Pakistan-based Afghan rebels have set up a government-in-exile and promised not to harass withdrawing Soviet troops who have propped up the Kremlin-backed administration.
The main Afghan guerrilla alliance named a "transitional government" with the ultimate aim of replacing President Najibullah's government.Moscow has complained about reb-el attacks on the departing Soviet troops. It accuses Pakistan, which backs the insurgents, of violating U.N.-mediated Afghan accords providing for the pullout.
"Now that the Soviet troops are withdrawing from Afghanistan, due to the valor of our heroic Moslem people and the Mujahideen (rebel) leadership, we should refrain from acts which may delay the process of Soviet withdrawal," Alliance leader Syed Ahmad Gailani said on Sunday.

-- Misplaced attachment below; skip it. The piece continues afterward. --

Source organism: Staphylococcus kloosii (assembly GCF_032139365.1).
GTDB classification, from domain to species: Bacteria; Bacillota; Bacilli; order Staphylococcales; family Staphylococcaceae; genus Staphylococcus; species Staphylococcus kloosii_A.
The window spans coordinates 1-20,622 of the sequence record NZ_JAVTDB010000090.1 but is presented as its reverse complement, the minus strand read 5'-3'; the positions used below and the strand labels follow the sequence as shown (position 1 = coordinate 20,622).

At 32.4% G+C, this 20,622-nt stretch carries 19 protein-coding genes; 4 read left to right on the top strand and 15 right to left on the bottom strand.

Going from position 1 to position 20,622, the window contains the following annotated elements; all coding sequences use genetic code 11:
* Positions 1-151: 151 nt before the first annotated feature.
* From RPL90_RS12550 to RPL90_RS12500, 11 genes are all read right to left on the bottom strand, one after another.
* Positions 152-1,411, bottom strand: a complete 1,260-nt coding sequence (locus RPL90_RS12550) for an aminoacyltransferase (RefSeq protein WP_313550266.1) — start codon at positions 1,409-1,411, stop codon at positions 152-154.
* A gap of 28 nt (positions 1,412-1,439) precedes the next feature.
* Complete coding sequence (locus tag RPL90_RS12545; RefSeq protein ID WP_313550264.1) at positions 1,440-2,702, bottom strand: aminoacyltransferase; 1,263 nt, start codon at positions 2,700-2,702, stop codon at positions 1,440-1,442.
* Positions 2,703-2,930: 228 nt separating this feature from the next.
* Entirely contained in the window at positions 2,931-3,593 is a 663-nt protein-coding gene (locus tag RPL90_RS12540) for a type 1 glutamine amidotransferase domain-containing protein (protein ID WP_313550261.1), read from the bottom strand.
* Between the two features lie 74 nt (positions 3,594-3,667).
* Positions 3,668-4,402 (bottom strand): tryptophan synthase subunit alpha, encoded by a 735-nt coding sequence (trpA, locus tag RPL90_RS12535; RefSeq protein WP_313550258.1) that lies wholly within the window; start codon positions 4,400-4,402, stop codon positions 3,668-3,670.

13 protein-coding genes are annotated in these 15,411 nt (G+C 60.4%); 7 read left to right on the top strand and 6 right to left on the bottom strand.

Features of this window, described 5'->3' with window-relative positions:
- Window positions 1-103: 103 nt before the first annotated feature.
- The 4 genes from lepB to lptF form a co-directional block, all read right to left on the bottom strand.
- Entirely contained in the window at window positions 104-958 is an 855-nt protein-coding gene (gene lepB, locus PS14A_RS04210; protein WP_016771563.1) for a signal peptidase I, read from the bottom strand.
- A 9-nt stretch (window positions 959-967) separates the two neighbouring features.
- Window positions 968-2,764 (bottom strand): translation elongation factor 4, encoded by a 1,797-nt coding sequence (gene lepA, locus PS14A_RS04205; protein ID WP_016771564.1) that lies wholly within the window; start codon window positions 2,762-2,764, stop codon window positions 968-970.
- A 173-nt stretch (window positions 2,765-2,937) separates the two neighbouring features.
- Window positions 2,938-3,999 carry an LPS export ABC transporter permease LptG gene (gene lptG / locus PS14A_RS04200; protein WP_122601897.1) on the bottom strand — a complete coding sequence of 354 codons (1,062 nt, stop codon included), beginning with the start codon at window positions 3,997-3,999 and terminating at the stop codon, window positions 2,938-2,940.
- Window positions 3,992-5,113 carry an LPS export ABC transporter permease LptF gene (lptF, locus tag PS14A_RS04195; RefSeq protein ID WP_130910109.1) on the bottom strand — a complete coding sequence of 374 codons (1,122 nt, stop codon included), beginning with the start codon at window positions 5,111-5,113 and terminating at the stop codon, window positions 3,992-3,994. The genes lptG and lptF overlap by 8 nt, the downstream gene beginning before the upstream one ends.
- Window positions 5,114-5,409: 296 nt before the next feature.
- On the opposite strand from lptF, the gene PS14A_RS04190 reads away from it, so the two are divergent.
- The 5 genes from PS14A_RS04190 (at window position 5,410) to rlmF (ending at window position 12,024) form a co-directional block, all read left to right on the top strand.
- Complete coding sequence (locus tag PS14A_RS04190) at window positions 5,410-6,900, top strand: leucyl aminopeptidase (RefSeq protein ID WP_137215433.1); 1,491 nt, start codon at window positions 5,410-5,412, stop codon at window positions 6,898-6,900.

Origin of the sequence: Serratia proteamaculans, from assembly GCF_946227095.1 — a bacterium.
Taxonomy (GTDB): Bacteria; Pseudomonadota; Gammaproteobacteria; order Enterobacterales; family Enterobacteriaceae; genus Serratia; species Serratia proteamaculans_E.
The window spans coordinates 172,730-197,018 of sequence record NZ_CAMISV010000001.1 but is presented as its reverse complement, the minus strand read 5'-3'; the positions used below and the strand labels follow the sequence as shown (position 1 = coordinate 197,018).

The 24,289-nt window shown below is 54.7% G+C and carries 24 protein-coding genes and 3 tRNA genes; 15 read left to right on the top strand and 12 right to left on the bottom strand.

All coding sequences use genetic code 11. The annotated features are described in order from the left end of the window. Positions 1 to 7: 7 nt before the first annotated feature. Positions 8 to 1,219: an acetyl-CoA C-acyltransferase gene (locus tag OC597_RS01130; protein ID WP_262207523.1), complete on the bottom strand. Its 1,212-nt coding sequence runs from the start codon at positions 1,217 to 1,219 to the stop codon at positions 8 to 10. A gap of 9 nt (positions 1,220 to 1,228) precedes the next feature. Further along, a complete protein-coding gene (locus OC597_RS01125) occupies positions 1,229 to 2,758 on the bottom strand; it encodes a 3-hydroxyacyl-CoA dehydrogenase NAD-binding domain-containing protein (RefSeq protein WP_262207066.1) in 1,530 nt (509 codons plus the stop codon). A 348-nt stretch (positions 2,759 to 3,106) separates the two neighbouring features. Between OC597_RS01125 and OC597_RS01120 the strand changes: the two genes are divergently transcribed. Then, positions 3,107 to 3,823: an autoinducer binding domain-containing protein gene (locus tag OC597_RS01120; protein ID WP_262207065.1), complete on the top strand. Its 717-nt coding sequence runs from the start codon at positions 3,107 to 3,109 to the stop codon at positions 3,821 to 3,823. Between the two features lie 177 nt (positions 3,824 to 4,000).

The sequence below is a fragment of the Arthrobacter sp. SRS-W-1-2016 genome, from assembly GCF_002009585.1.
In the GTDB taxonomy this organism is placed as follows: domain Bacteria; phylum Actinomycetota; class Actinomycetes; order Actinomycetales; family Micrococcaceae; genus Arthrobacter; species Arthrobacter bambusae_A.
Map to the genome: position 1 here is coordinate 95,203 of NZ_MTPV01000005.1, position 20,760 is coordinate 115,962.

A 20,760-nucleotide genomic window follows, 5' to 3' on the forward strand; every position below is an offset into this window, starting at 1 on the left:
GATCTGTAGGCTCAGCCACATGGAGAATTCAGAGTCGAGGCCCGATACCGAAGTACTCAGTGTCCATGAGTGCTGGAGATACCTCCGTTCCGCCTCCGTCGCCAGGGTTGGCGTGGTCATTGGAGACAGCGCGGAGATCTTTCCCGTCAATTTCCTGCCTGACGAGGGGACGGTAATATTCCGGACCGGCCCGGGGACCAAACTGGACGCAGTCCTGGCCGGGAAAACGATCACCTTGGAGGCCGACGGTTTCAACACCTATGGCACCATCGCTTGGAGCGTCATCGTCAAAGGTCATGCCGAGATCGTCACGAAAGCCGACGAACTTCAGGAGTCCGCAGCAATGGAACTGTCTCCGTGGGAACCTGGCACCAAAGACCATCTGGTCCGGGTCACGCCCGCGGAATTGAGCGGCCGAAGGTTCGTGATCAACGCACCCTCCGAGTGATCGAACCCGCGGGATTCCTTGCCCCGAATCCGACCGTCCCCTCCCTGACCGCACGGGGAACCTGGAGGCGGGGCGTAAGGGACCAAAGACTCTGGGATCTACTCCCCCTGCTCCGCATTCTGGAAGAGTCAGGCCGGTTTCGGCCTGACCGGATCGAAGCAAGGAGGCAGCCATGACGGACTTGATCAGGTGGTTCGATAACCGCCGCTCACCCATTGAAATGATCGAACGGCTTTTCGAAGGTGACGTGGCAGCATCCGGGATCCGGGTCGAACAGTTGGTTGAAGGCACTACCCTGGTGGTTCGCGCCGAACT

He was speaking in the northwest Pakistani town of Peshawar, where the transitional government was named.
Moderate Gailani's statement contrasted with the policies of his fiery predecessor, Gulbuddin Hekmatyar, who advocated attacking the Soviet troops withdrawing under the accords signed by Pakistan and Afghanistan in Geneva on April 14.
Gailani, leader of the Mahaz-i-Milli-i-Islami Party, took over the seven-party alliance's rotating chairmanship on Wednesday from Hekmatyar, who heads the well organized Hezb-i-Islami Party.